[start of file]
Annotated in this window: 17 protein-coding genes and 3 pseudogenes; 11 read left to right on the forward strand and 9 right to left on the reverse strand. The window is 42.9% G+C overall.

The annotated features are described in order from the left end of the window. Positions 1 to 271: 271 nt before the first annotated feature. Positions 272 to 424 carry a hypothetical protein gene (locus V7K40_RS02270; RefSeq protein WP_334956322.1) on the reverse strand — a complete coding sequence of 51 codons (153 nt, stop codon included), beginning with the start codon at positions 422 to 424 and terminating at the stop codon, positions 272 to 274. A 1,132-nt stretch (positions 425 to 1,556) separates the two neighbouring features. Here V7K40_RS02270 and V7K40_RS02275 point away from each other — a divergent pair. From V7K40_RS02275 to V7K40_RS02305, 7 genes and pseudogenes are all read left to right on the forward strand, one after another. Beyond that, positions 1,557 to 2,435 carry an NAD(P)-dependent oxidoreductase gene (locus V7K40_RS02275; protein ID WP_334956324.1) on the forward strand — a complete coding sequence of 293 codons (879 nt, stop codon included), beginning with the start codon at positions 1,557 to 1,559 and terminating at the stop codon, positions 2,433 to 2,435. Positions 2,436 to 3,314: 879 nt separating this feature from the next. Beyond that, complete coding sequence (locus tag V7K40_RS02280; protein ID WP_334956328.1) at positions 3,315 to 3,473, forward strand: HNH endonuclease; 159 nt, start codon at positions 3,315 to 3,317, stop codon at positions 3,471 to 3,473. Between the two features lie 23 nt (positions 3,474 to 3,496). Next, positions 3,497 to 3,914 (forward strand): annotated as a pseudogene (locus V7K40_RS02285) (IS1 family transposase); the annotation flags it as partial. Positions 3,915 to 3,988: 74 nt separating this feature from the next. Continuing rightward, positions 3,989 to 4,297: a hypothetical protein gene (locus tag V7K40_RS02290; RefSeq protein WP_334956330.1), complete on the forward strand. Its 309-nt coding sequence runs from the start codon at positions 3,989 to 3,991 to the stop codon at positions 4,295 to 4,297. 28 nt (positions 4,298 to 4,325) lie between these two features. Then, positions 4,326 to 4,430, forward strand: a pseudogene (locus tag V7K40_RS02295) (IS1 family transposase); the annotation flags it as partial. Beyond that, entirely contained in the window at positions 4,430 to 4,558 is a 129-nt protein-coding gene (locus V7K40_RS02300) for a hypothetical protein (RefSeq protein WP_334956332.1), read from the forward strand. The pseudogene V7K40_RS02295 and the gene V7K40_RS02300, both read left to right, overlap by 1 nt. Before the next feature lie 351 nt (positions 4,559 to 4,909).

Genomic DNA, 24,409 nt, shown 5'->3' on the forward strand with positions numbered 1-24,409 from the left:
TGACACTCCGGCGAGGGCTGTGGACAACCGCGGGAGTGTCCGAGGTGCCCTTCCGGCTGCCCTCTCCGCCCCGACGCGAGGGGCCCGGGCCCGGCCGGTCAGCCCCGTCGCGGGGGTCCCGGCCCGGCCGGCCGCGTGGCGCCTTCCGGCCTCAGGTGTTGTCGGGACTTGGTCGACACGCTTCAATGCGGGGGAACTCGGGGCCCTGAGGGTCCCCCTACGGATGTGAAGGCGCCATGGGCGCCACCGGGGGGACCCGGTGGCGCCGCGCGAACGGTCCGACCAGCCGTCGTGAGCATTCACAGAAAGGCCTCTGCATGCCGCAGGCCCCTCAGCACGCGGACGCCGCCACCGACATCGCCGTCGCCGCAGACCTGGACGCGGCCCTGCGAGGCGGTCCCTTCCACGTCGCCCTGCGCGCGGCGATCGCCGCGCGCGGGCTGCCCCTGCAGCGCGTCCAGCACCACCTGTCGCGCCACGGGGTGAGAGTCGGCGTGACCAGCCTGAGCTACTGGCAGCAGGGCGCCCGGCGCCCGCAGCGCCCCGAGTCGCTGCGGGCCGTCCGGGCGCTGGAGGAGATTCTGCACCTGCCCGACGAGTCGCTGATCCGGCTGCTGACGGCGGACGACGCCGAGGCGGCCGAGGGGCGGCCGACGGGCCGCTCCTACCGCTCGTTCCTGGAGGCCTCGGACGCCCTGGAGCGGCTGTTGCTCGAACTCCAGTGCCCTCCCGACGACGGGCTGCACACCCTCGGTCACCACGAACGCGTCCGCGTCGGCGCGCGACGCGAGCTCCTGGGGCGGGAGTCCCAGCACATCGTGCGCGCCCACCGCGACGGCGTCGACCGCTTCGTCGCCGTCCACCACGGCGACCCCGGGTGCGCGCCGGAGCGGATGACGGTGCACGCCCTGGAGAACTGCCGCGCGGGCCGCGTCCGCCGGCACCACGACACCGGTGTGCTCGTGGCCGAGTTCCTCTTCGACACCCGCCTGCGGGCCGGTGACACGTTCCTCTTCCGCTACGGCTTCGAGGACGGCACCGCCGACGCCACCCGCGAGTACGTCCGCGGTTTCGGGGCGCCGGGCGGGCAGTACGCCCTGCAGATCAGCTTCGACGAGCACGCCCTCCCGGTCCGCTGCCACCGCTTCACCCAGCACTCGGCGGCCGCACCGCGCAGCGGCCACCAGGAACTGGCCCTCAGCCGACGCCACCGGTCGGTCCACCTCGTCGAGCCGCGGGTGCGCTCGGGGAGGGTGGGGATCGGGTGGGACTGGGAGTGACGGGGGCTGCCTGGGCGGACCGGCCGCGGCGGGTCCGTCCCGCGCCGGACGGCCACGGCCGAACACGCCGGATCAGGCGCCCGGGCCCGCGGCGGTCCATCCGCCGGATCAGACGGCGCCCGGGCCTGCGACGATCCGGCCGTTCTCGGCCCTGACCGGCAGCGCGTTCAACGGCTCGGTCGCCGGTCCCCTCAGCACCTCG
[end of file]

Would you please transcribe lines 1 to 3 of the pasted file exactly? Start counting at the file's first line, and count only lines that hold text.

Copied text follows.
Annotated in this window: 17 protein-coding genes and 3 pseudogenes; 11 read left to right on the forward strand and 9 right to left on the reverse strand. The window is 42.9% G+C overall.

The annotated features are described in order from the left end of the window. Positions 1 to 271: 271 nt before the first annotated feature. Positions 272 to 424 carry a hypothetical protein gene (locus V7K40_RS02270; RefSeq protein WP_334956322.1) on the reverse strand — a complete coding sequence of 51 codons (153 nt, stop codon included), beginning with the start codon at positions 422 to 424 and terminating at the stop codon, positions 272 to 274. A 1,132-nt stretch (positions 425 to 1,556) separates the two neighbouring features. Here V7K40_RS02270 and V7K40_RS02275 point away from each other — a divergent pair. From V7K40_RS02275 to V7K40_RS02305, 7 genes and pseudogenes are all read left to right on the forward strand, one after another. Beyond that, positions 1,557 to 2,435 carry an NAD(P)-dependent oxidoreductase gene (locus V7K40_RS02275; protein ID WP_334956324.1) on the forward strand — a complete coding sequence of 293 codons (879 nt, stop codon included), beginning with the start codon at positions 1,557 to 1,559 and terminating at the stop codon, positions 2,433 to 2,435. Positions 2,436 to 3,314: 879 nt separating this feature from the next. Beyond that, complete coding sequence (locus tag V7K40_RS02280; protein ID WP_334956328.1) at positions 3,315 to 3,473, forward strand: HNH endonuclease; 159 nt, start codon at positions 3,315 to 3,317, stop codon at positions 3,471 to 3,473. Between the two features lie 23 nt (positions 3,474 to 3,496). Next, positions 3,497 to 3,914 (forward strand): annotated as a pseudogene (locus V7K40_RS02285) (IS1 family transposase); the annotation flags it as partial. Positions 3,915 to 3,988: 74 nt separating this feature from the next. Continuing rightward, positions 3,989 to 4,297: a hypothetical protein gene (locus tag V7K40_RS02290; RefSeq protein WP_334956330.1), complete on the forward strand. Its 309-nt coding sequence runs from the start codon at positions 3,989 to 3,991 to the stop codon at positions 4,295 to 4,297. 28 nt (positions 4,298 to 4,325) lie between these two features. Then, positions 4,326 to 4,430, forward strand: a pseudogene (locus tag V7K40_RS02295) (IS1 family transposase); the annotation flags it as partial. Beyond that, entirely contained in the window at positions 4,430 to 4,558 is a 129-nt protein-coding gene (locus V7K40_RS02300) for a hypothetical protein (RefSeq protein WP_334956332.1), read from the forward strand. The pseudogene V7K40_RS02295 and the gene V7K40_RS02300, both read left to right, overlap by 1 nt. Before the next feature lie 351 nt (positions 4,559 to 4,909).

Genomic DNA, 24,409 nt, shown 5'->3' on the forward strand with positions numbered 1-24,409 from the left: